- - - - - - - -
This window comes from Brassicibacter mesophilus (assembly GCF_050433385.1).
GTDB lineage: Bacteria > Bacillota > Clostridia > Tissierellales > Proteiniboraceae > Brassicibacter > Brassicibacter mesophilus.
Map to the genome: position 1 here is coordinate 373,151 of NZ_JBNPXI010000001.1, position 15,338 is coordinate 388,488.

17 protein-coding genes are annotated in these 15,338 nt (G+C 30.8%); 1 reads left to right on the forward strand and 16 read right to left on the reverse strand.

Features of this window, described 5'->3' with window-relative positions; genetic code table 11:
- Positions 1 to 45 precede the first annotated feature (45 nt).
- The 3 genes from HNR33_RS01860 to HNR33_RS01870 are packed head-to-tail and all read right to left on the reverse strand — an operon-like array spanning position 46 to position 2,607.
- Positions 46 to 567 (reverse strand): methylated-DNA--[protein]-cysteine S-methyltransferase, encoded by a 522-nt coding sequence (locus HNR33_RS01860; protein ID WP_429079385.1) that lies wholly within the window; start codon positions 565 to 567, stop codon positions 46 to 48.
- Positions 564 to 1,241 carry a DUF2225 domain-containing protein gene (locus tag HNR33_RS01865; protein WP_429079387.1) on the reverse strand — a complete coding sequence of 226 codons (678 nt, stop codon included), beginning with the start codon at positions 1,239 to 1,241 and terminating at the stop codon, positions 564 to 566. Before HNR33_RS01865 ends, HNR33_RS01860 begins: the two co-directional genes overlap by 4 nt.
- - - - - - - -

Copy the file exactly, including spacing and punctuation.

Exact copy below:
This window comes from Brassicibacter mesophilus (assembly GCF_050433385.1).
GTDB lineage: Bacteria > Bacillota > Clostridia > Tissierellales > Proteiniboraceae > Brassicibacter > Brassicibacter mesophilus.
Map to the genome: position 1 here is coordinate 373,151 of NZ_JBNPXI010000001.1, position 15,338 is coordinate 388,488.

17 protein-coding genes are annotated in these 15,338 nt (G+C 30.8%); 1 reads left to right on the forward strand and 16 read right to left on the reverse strand.

Features of this window, described 5'->3' with window-relative positions; genetic code table 11:
- Positions 1 to 45 precede the first annotated feature (45 nt).
- The 3 genes from HNR33_RS01860 to HNR33_RS01870 are packed head-to-tail and all read right to left on the reverse strand — an operon-like array spanning position 46 to position 2,607.
- Positions 46 to 567 (reverse strand): methylated-DNA--[protein]-cysteine S-methyltransferase, encoded by a 522-nt coding sequence (locus HNR33_RS01860; protein ID WP_429079385.1) that lies wholly within the window; start codon positions 565 to 567, stop codon positions 46 to 48.
- Positions 564 to 1,241 carry a DUF2225 domain-containing protein gene (locus tag HNR33_RS01865; protein WP_429079387.1) on the reverse strand — a complete coding sequence of 226 codons (678 nt, stop codon included), beginning with the start codon at positions 1,239 to 1,241 and terminating at the stop codon, positions 564 to 566. Before HNR33_RS01865 ends, HNR33_RS01860 begins: the two co-directional genes overlap by 4 nt.